*Fuel Storage for Bad Times*
By: Scarpup-dude
25 March 2010

Sine we live basically in the middle of nowhere and there are few if any restrictions about fuel storage here. We store our Diesel in an underground tank with locking 12VDC pump. We store gasoline in drums in an old building away from everything else on our property and just as far from neighboring property.

We try to keep 300 gallons of gasoline and 500 of Diesel minimum on property at all times in additon to an extensive supply of Propane. The gasoline is usually purchased in the late fall early winter months to take advantage of the additional butane and cetane added to winter blends. These additives are not mentioned and most retailers don’t even know of their presence in the gasoline they sell.

I just add Stabil in the amount shown (1oz per 2.5 gallon)on the bottle and agitate the drum by rolling it back into the position where it was originally stored.

    I consider the following points paramount to good storage of gas using drums:
  1. Store away from light
  2. Fill drums to absolute max. only leave ¼” of air space at top of drum
  3. Agitate or move drum after adding Stabil
  4. Inspect/replace seals on bungs if needed
  5. On hottest days of years – vent gases in can by cracking open fitting to release pressure…do not over-tighten when resealing
  6. Use an aluminum non-sparking wrench to vent the drum
  7. Store in well ventilated building

Because we are so far off the beaten path this method of storage works great for us however I am sure that there those out there that for local and county restrictions can not store in bulk.

Here is a drum of gas we used to run our vehicles for the past week. What happens is pretty simple. Every fall/winter I buy a few drums worth of gas when prices are within reasons. These full drums come home and then get put in the shed. They are treated with stabilizer before being rolled into position and I make sure they are full enough to get the desired ¼” gap in the top of the drum by adding additional gas from a jerry can if needed. I take a paint pen and write the octane, date and note the Stabil addition on the note. (The paint pen comes off later with a rag and Acetone) This gas was 14 months old when used and we ran it in two modern vehicles – an 07 Subaru Forrester and a 05 Jeep Liberty as well as our four wheelers and our Pinzgauer. NO PROBLEMS. When I break out a new barrel I always fill up the vehicle while it has at least ¼ tank of good pump gas to dilute the older fuel. After the vehicle has run on a “lot” of gas I just use the barrel until it is gone. If I don’t feel like dragging a barrel to town I put four Blitz cans I the back of the jeep and always have a barrel being filled underway to replace what I have used.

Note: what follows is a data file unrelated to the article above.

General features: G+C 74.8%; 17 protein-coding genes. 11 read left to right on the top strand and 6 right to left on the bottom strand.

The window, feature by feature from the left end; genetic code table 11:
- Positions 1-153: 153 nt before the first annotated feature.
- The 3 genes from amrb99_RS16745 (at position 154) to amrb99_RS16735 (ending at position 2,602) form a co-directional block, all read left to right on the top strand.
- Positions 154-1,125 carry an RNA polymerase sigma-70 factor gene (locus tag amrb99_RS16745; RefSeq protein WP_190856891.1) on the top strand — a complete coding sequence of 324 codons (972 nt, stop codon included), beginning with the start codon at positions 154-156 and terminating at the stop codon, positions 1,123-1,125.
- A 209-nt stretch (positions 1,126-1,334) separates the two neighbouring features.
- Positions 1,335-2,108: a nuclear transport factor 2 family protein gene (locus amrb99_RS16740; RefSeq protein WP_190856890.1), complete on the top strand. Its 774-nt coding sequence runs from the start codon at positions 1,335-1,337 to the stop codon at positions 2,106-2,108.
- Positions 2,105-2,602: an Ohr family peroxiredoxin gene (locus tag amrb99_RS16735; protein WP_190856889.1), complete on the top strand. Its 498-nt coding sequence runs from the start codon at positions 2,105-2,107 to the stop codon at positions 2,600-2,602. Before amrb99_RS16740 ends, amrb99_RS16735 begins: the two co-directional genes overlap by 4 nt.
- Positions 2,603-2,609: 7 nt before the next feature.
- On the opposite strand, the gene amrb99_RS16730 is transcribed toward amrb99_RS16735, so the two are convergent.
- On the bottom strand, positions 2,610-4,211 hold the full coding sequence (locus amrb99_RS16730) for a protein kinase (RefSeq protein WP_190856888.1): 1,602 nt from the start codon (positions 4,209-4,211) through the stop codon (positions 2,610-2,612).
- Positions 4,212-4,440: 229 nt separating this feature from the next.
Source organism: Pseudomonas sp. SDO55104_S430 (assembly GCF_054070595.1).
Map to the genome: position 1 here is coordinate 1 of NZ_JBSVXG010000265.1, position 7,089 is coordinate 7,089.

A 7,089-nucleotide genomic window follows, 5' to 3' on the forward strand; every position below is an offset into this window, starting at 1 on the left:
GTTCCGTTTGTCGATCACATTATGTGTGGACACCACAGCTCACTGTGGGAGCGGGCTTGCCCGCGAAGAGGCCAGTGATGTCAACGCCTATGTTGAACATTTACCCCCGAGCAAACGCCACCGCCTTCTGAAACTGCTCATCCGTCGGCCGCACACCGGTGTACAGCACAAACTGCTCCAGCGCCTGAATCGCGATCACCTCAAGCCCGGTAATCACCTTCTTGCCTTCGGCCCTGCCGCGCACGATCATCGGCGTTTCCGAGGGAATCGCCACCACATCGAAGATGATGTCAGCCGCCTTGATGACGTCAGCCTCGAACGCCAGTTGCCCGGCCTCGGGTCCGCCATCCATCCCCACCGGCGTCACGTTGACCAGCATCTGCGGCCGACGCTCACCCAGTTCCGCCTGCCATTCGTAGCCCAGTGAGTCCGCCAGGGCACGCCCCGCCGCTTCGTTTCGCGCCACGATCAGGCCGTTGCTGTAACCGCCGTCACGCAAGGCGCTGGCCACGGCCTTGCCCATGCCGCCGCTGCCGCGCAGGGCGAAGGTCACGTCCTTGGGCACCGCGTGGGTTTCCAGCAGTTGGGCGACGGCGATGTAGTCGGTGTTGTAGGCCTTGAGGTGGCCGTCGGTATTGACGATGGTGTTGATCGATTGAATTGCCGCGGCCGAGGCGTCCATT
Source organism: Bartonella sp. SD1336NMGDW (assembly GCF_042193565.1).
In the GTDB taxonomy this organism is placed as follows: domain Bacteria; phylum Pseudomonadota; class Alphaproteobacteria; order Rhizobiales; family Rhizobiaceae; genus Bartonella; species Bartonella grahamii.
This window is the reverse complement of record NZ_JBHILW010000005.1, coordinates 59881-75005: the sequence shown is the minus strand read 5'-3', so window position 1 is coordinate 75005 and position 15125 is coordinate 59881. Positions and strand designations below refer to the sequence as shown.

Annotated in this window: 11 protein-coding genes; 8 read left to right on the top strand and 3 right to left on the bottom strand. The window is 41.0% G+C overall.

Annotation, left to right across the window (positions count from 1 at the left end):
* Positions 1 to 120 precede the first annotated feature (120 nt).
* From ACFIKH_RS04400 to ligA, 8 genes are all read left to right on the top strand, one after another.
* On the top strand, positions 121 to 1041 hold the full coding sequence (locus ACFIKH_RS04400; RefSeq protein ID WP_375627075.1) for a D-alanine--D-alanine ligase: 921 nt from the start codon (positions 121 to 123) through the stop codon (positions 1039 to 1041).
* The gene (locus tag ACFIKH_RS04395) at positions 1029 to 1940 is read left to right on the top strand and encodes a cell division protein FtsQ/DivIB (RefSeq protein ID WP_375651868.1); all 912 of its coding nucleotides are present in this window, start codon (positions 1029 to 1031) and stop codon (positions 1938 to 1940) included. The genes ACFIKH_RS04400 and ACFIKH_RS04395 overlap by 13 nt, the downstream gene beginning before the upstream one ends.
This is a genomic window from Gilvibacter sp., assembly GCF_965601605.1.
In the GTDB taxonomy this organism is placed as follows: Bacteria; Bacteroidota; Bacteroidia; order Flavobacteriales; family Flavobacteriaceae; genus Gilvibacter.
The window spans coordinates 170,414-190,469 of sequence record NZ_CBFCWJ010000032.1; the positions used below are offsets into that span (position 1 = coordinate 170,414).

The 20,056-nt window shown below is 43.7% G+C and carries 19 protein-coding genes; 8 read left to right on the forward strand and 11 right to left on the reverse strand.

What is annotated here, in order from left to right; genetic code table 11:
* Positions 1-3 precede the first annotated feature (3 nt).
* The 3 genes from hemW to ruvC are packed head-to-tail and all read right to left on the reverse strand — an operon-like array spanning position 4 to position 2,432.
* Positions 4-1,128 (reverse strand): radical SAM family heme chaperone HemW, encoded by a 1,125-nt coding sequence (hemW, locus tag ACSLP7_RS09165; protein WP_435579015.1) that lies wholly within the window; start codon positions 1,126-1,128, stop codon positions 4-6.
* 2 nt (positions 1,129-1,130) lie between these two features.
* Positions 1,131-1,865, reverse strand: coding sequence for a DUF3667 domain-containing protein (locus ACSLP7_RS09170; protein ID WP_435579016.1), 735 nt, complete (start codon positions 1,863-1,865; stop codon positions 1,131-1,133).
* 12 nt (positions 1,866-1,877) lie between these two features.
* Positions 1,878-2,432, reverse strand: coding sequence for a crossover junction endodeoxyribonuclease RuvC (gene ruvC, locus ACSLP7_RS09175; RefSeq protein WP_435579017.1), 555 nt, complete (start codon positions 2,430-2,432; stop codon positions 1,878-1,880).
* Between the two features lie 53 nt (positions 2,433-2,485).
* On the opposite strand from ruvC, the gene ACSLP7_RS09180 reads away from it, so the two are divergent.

It takes all of 10 minutes to fill up and relock the shed. This barrel was emptied on Saturday and the barrel that replaced it was filled, treated and put in place on Sunday-today. Another barrel of used gas was brought up for consumption – and when I cycle through the six barrels we keep this way I’ll let them set for at least a year or until gas prices drop dramatically or the fuse lights. Using the technique allows us to have 300 gallons of usable gasoline at any given time and the oldest stock can never be more than about slightly more than a year. In 2008 I screwed up and forgot a barrel that was hiding in the corner under a stairwell – so it was not used until it had aged for almost 21 months. We burnt it in our vehicles by using the never below ¼ tank before filling rule.

Underground storage is the best way to store diesel. Shown in the photo is a 560 gallon tank that we use for our farm truck, diesel generator set and our tractor. Under the plastic is a lockable 12VDC pump that uses alligator clips to attach to the battery of the vehicle you are filling up. ALWAYS use a ground strap to tie the pump to the vehicle before applying power to the pump. Even though the pump is a negative ground unit I always use a ground strap just for the time when I will need it most. Once a year, I treat this tank with biocide whether or not it appears to need it. Good insurance for when you might need the fuel the most. I recommend having at least 4-6 bottles of Stabil and a couple of pints of biocide. Where we live biocide is $28.00 per pint but it can make crappy fuel come back to life…and ask yourself - who is going to have biocide after an event? So for those of you with diesel engines and stored fuel – buy some biocide now. Stabil can be had for about $9.50 a jug here on sale.


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